An MCDS Capstone Project turned into a pair of publications for a recent graduate of the program. Abdelwahab Bourai, who graduated from the program in 2017 and is now employed by Uber’s Pittsburgh-based Advanced Technologies Group, recently had papers accepted at both the International Conference on Multimodal Interaction (ICMI 2017) and the International Conference on Autonomous Agents and Multiagent Systems (AAMAS 2018).
Bourai’s ICMI paper, “Automatically Predicting Human Knowledgeability through Non-Verbal Cues,” sought to predict the likelihood that trivia gameshow participants would correctly answer a question utilizing a multimodal computing approach. Bourai’s system combined analysis of audio and video data, using voice tone and rhythm along with eye gaze, head position and facial expression of a participant while answering a question to predict how “knowledgeable” the respondent is about the question topic. Those results were then measured against the predictions of three human subjects attempting the same task. The system consistently performed at or above the level of the accuracy of the humans.
At AAMAS, Bourai will present his paper “I Know What You Don’t Know: Proactive Learning through Targeted Human Interaction.” The paper builds on the work Bourai presented at ICMI by applying a proactive learning technique, an extension of the “active learning” approach that seeks to glean greater information on “oracles” (information sources) in order to make better use of the data they provide.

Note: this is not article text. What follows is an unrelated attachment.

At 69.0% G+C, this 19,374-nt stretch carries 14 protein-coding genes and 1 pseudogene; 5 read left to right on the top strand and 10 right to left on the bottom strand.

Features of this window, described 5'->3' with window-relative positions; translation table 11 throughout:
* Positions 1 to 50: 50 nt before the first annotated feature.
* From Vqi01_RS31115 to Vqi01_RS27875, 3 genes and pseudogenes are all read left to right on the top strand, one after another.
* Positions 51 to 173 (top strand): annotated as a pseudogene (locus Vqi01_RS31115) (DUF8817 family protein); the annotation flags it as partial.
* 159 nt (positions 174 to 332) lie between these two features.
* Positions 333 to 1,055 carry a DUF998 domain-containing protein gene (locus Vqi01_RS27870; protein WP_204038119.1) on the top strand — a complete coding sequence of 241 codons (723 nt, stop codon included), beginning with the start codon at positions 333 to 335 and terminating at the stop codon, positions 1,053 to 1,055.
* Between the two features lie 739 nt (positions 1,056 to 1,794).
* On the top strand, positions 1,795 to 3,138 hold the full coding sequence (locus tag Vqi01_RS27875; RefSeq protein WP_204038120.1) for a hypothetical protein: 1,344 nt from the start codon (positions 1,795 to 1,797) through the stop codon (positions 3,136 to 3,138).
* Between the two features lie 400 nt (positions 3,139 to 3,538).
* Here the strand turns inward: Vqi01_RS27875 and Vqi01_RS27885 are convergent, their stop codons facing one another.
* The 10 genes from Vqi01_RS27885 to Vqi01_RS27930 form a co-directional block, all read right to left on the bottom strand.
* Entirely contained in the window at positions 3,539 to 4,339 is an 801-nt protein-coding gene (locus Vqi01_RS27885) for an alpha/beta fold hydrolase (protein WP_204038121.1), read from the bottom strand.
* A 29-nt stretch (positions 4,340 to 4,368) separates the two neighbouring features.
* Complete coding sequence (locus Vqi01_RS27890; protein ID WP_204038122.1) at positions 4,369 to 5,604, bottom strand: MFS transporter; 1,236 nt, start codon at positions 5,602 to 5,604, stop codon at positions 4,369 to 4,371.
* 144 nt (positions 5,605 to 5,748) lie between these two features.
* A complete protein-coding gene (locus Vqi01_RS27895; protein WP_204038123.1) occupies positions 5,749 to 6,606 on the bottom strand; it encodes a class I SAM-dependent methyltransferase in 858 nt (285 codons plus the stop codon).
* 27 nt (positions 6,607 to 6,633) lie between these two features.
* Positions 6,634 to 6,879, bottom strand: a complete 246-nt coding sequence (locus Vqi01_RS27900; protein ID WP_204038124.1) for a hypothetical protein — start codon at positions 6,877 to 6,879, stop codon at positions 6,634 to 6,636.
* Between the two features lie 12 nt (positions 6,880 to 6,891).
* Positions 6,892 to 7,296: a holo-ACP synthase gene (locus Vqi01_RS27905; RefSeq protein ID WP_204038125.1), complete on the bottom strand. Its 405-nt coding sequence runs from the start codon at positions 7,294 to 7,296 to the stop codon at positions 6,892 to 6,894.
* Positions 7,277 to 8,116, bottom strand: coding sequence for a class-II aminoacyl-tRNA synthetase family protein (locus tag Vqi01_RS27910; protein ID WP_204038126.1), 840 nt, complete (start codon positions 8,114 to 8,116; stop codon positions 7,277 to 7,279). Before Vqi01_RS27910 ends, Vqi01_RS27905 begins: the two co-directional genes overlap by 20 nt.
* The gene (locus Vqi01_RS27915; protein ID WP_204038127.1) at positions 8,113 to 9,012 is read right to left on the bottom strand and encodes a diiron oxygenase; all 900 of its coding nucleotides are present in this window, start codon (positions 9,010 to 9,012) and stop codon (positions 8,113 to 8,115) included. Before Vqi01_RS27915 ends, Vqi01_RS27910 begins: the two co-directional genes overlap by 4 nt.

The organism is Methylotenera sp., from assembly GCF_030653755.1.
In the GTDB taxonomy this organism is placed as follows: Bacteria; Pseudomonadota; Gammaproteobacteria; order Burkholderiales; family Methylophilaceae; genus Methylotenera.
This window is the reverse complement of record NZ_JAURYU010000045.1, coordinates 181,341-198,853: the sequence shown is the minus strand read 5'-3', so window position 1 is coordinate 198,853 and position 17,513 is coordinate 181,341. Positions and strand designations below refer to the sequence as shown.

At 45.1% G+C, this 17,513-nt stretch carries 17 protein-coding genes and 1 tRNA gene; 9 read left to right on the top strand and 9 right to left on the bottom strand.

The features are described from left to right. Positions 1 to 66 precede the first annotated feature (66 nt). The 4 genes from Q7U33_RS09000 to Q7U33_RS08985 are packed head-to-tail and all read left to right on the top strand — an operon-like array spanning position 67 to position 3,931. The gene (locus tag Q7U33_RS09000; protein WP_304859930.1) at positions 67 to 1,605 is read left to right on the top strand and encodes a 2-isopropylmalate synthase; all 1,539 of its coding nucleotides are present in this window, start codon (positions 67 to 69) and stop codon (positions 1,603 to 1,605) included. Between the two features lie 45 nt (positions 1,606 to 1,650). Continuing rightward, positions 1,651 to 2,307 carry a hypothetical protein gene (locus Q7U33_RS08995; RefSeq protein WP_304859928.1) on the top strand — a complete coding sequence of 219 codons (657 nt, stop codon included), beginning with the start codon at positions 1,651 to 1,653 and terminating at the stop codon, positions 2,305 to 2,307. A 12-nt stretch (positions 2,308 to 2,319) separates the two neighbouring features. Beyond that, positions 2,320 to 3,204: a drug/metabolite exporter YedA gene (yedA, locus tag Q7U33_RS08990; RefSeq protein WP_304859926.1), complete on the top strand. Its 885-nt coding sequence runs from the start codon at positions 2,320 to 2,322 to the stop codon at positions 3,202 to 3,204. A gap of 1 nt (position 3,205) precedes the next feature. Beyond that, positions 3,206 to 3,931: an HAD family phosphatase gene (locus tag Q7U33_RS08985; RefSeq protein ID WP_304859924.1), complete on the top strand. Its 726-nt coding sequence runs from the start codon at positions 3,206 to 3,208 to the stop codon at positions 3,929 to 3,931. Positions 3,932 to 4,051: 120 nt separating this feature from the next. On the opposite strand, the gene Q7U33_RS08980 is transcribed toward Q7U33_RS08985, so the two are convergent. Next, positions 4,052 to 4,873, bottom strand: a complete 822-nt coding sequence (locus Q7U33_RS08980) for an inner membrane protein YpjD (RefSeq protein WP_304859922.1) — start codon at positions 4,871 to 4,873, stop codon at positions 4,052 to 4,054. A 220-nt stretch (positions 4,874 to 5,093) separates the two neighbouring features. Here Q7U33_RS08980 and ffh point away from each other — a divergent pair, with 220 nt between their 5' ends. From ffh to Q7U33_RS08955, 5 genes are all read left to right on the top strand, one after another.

“Our proactive learning agent was able to observe students answer questions from four pre-determined categories and, based on their speech and facial activity, determine whose answer to trust,” Bourai explained. “We found the model could pinpoint the best student for each category and ask them for aid for a given question.”
Bourai said that his interest in the topics explored in both papers began early in his time in the MCDS program, crediting LTI Assistant Professor Louis-Philippe Morency’s course Human Communication and Multimodal Machine Learning, as well as several other MCDS/Language Technologies Institute faculty members.
“I had previously done work in Question Answering with Professor [and MCDS Program Director] Eric Nyberg during my undergraduate studies and was interested in studying the non-verbal features related to answering questions in humans,” he explained, also thanking current LTI Assistant Professor Matthias Grabmair and former Postdoctoral Researcher Tadas Baltrusaitis, who currently works at Microsoft Research. Bourai would go on to work with LTI Director Jaime Carbonell, who supervised the capstone project that would lead to both papers and served as co-author on the AAMAS paper.
Bourai also went out of his way to explain how his time in the MCDS program has been beneficial to his work at Uber, where he is part of the company’s Machine Teaching and Interactive Learning group. “Although self-driving cars may not have a clear connection to language technologies, the work done in LTI is extremely applicable throughout the industry,” he noted.
ICMI 2017 was the 19th iteration of the conference, which bills itself as “the premier international forum for multidisciplinary research on multimodal human-human and human-computer interaction, interfaces, and system development.” The conference was held November 13-17, 2017 in Glasgow, Scotland. AAMAS, which lays claim to the title of “the largest and most influential conference in the area of agents and multiagent systems,” will hold its 17th edition July 10-15, 2018 in Stockholm, Sweden.